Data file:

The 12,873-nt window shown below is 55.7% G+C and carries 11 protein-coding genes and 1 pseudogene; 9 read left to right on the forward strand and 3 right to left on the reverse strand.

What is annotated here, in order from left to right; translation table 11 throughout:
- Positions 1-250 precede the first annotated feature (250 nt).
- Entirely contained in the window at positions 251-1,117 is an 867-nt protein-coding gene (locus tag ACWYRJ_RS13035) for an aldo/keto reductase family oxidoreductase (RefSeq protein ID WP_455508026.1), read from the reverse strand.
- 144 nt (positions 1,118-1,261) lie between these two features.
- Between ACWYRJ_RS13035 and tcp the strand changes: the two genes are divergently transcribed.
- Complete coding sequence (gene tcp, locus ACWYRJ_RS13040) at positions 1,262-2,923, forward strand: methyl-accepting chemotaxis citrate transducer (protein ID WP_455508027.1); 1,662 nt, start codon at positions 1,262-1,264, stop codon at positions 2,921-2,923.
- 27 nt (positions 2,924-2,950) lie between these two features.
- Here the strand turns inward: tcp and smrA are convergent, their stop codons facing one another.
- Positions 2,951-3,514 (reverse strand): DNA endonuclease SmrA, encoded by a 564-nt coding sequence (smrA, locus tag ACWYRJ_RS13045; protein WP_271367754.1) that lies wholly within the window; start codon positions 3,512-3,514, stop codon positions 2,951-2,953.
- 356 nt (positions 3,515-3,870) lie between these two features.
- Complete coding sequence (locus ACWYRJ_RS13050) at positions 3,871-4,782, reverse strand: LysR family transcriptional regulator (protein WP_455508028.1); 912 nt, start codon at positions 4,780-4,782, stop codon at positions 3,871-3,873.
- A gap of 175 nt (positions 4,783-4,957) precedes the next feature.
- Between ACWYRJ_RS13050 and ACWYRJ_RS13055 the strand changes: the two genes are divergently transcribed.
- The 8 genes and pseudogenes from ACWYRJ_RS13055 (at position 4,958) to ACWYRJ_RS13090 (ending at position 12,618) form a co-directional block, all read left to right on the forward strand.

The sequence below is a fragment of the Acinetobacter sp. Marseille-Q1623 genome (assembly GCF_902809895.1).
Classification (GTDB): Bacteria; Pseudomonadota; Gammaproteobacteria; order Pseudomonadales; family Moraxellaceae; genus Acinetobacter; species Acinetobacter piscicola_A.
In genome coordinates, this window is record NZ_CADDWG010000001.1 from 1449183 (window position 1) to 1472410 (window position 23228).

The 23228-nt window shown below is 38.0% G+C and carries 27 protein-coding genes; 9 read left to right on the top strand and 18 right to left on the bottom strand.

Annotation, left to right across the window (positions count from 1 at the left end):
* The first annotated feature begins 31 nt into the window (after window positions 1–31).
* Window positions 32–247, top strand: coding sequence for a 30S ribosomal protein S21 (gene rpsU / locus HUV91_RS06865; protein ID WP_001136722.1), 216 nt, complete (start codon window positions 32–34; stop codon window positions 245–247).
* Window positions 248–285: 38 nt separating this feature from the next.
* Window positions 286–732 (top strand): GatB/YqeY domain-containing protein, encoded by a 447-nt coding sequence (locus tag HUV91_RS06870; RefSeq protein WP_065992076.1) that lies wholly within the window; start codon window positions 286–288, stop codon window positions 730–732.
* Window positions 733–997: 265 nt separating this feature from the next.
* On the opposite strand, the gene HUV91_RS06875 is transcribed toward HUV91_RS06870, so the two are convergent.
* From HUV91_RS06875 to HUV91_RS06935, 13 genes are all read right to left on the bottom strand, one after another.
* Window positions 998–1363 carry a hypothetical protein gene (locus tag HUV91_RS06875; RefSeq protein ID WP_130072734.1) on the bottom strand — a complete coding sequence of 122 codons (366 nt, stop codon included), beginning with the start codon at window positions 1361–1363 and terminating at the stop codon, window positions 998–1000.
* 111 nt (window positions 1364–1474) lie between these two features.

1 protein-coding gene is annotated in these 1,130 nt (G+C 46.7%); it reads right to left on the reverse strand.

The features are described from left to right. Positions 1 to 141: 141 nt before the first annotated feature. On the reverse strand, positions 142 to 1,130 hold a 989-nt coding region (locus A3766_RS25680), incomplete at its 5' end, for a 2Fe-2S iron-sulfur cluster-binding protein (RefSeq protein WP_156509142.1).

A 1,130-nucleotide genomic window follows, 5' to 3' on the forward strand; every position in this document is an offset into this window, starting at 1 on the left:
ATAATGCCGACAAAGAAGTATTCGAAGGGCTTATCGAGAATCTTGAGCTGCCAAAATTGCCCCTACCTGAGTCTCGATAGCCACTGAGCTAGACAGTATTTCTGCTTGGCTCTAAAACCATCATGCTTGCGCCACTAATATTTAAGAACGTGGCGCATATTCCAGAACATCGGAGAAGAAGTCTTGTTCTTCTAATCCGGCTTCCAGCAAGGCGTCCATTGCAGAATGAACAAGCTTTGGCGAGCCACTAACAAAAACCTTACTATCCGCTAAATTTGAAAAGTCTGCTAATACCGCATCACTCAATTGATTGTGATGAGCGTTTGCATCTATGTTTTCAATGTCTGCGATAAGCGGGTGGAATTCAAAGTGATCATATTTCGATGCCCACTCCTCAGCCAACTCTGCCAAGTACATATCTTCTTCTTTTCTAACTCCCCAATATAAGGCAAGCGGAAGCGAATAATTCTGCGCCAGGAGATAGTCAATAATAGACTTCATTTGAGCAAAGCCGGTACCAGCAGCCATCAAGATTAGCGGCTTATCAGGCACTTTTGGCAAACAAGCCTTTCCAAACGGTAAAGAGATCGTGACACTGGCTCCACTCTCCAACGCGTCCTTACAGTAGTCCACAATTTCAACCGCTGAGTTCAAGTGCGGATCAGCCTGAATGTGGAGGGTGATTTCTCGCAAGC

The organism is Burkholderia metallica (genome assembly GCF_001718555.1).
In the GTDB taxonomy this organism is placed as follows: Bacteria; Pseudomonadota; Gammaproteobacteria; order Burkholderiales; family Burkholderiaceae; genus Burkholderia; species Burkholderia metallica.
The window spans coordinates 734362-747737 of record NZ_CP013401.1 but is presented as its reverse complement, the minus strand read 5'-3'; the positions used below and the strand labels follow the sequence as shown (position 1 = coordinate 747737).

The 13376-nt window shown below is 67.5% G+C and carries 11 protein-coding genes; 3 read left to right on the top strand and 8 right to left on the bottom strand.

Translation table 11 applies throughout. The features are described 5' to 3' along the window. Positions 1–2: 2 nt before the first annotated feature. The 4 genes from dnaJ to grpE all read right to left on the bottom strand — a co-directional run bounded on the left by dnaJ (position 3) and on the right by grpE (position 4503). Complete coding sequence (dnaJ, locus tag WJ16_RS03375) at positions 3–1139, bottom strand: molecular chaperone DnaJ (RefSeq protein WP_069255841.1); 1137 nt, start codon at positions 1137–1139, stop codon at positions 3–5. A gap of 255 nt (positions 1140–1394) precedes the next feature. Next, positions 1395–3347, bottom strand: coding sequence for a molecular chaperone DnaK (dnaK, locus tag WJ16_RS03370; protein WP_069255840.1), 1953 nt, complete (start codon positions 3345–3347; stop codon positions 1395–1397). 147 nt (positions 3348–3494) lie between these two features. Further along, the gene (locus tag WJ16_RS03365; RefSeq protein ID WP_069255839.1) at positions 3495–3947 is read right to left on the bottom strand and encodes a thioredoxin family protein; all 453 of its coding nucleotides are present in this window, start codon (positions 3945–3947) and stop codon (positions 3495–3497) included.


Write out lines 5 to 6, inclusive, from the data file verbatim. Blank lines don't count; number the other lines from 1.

- 144 nt (positions 1,118-1,261) lie between these two features.
- Between ACWYRJ_RS13035 and tcp the strand changes: the two genes are divergently transcribed.